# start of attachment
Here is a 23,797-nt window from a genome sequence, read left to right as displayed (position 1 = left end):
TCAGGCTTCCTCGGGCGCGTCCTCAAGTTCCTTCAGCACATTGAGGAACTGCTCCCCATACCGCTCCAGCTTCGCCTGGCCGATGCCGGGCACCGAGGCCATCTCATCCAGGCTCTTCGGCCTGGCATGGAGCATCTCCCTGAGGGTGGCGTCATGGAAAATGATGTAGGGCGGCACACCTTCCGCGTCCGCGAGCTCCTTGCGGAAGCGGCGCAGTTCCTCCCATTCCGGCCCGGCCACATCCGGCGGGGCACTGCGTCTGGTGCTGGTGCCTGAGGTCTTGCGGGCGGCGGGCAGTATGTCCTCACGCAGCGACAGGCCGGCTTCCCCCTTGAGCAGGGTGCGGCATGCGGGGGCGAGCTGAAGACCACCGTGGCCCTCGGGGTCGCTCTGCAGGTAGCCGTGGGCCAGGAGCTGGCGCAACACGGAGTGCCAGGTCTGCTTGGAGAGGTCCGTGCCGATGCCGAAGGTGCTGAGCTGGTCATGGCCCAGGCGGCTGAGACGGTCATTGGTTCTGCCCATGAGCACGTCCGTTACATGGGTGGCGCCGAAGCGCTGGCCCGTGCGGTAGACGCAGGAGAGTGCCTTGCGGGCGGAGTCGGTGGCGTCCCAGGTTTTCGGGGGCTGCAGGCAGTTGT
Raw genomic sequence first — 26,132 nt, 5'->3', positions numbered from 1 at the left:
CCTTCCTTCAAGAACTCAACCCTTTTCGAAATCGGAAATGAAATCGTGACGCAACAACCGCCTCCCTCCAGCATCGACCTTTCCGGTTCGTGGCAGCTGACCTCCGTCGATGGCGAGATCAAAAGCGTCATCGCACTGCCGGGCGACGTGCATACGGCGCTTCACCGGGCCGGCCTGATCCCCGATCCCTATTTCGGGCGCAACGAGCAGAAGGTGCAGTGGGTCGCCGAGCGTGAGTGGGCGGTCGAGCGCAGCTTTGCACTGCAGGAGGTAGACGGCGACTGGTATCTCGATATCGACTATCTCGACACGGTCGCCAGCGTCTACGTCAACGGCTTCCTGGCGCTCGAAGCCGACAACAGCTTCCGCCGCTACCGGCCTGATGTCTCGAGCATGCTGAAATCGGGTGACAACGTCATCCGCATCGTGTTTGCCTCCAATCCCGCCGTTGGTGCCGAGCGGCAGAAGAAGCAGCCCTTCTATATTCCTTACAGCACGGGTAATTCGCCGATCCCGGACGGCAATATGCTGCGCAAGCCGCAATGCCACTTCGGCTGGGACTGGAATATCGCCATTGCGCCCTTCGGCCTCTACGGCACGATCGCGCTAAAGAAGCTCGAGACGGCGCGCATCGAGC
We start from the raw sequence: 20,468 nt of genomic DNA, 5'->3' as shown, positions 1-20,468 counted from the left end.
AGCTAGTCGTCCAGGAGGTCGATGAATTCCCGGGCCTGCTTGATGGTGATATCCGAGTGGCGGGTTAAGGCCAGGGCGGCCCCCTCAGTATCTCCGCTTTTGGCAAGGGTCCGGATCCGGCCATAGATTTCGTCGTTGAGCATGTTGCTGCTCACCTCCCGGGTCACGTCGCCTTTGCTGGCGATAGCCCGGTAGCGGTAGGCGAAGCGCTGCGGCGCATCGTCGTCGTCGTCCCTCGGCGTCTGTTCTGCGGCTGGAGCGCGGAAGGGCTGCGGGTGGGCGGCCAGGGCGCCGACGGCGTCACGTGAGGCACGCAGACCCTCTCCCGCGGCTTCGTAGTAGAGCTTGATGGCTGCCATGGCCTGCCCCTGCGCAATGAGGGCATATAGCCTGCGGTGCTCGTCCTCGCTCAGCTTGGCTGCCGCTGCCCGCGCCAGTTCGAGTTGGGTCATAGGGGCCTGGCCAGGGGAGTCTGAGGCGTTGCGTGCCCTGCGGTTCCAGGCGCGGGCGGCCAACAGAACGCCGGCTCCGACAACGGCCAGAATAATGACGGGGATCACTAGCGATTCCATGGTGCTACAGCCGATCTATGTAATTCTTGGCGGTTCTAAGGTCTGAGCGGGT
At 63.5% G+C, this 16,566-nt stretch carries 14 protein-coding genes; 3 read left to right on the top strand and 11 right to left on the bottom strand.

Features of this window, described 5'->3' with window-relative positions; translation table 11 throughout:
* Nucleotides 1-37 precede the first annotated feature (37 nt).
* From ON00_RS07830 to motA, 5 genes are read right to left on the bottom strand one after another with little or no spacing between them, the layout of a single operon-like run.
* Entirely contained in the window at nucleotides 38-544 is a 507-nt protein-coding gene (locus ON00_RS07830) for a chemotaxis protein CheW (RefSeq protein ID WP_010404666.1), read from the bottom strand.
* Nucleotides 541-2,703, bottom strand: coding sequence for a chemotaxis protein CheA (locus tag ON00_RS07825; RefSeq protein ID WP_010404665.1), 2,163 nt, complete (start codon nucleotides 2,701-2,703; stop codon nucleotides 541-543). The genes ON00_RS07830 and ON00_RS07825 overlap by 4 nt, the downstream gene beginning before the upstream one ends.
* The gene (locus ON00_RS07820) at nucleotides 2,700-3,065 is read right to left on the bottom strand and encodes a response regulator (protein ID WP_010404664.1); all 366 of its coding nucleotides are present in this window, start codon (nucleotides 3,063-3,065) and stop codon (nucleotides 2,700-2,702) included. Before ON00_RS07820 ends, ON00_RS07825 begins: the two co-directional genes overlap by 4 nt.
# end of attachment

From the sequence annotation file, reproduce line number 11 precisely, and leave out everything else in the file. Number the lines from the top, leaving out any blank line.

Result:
* Entirely contained in the window at nucleotides 38-544 is a 507-nt protein-coding gene (locus ON00_RS07830) for a chemotaxis protein CheW (RefSeq protein ID WP_010404666.1), read from the bottom strand.